Efforts to enhance the COVID-19 response continue while challenges persist
By 26 September, 2,034 confirmed cases of COVID-19 had been reported in Yemen, 588 deaths and 1,262 recoveries in 11 governorates since the first case was reported on 10 April 2020. In the month to 26 September, only 72 new cases were reported, 21 deaths, and 129 recoveries. While the number of reported cases has continued to slow, health professionals remain concerned that the official epi curve underestimates the extent of COVID-19 in Yemen for reasons that include a lack of testing facilities and official reporting. The suspension of operations at Sana’a International Airport on 9 September is an additional major obstruction to the COVID-19 response, delaying the arrival of COVID-19 experts, critical medical and other humanitarian supplies, including 207 MT of COVID-19 response equipment. Despite these setbacks, partners continue to work to improve the response, including by increasing surveillance, screening and testing capacity; identifying innovative ways of encouraging behavioural change; boosting intensive care unit facilities; and improving data by working closely with the authorities.
Partners respond to polio and measles outbreaks as vaccination levels fall
Fifteen children have been paralyzed in a polio outbreak in several districts in Sa’ada Governorate in northern Yemen. Between 31 January and 18 June, 14 cases were identified–children aged between 8 months and 13 years were identified with another case confirmed retrospectively from June 2019.
In parallel, 20 cases of measles cases have been reported in several districts in Sa’ada Governorate since the beginning of the year, including in Sahar District (11 cases) and Alsafrah District (7 cases). Cases were also reported in the neighbouring governorates of Amran (9 cases), Hajjah (10 cases) and Al Jawf (1 case). Forty-seven per cent of confirmed cases reported countrywide were in these four governorates.
Both outbreaks are the direct consequence of increasingly low levels of immunity among children. The 15 polio cases in Sa’ada are clustered in an area with very low routine immunization rates. Immunization and the delivery of healthcare have long been disrupted by the conflict and the COVID-19 pandemic has further exacerbated the situation, fueling a significant decline in immunization rates. WHO and UNICEF teams at the country and regional levels are supporting the health authorities in Yemen to mount a rapid response to the outbreaks. Affected children are being traced, and every effort is being made to ensure more children access essential immunization.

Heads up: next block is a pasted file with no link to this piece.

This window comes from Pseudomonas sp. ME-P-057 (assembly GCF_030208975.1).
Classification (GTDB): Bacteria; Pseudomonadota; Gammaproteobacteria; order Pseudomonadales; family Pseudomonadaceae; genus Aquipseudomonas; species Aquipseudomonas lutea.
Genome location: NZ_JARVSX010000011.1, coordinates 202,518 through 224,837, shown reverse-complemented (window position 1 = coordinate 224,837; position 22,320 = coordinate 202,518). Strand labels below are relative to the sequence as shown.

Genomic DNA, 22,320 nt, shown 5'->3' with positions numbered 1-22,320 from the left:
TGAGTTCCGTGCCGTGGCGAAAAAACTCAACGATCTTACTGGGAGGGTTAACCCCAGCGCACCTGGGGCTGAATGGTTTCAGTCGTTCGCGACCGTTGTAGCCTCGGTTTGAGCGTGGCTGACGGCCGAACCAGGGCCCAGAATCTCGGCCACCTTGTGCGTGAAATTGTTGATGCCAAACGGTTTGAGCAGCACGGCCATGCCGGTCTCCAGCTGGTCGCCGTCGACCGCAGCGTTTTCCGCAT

Vaccination remains the only way to protect children from polio and measles but unimpeded access to children is crucial to deliver healthcare and protect children from vaccine-preventable diseases. Efforts to secure vaccines are ongoing. However, the suspension of Sana'a airport has delayed the arrival of more than 2 million doses of the polio vaccine scheduled to arrive early in September, putting lives at risk. In a joint statement on 11 September, WHO’s Regional Director for the Eastern Mediterranean Region, Dr. Ahmed Al Mandhari, and UNICEF’s Regional Director for the Middle East and North Africa Region, Ted Chaiban, urged the authorities to allow immediate access for polio vaccinations, "We call upon all stakeholders, especially parties to conflict and those with influence over them, to facilitate unimpeded and sustainable humanitarian access to health workers to be able to reach every child with polio vaccine."
Success in reducing the number of suspected cholera cases jeopardized by funding shortage
A total of 182,476 suspected cholera cases were reported during the first 8 months of 2020, a 71 per cent reduction compared with the same period last year when 623,977 suspected cases were reported. The number of associated deaths is down to 56 in 2020, a 93 per cent reduction on the 862 deaths reported in the same period last year.
Health partners continue to support health authorities in Yemen to respond to cholera, including with case management; surveillance and laboratory investigations; hotspot mapping, planning for oral cholera vaccine (OCV) campaigns; WASH services; and risk communications. As with other aspects of the health response, the cholera response faces a series of challenges, including a lack of resources and suspension of incentive payments for medical staff, a reduction in health-seeking behaviours due to COVID-19, and delays to the shipment of OCVs.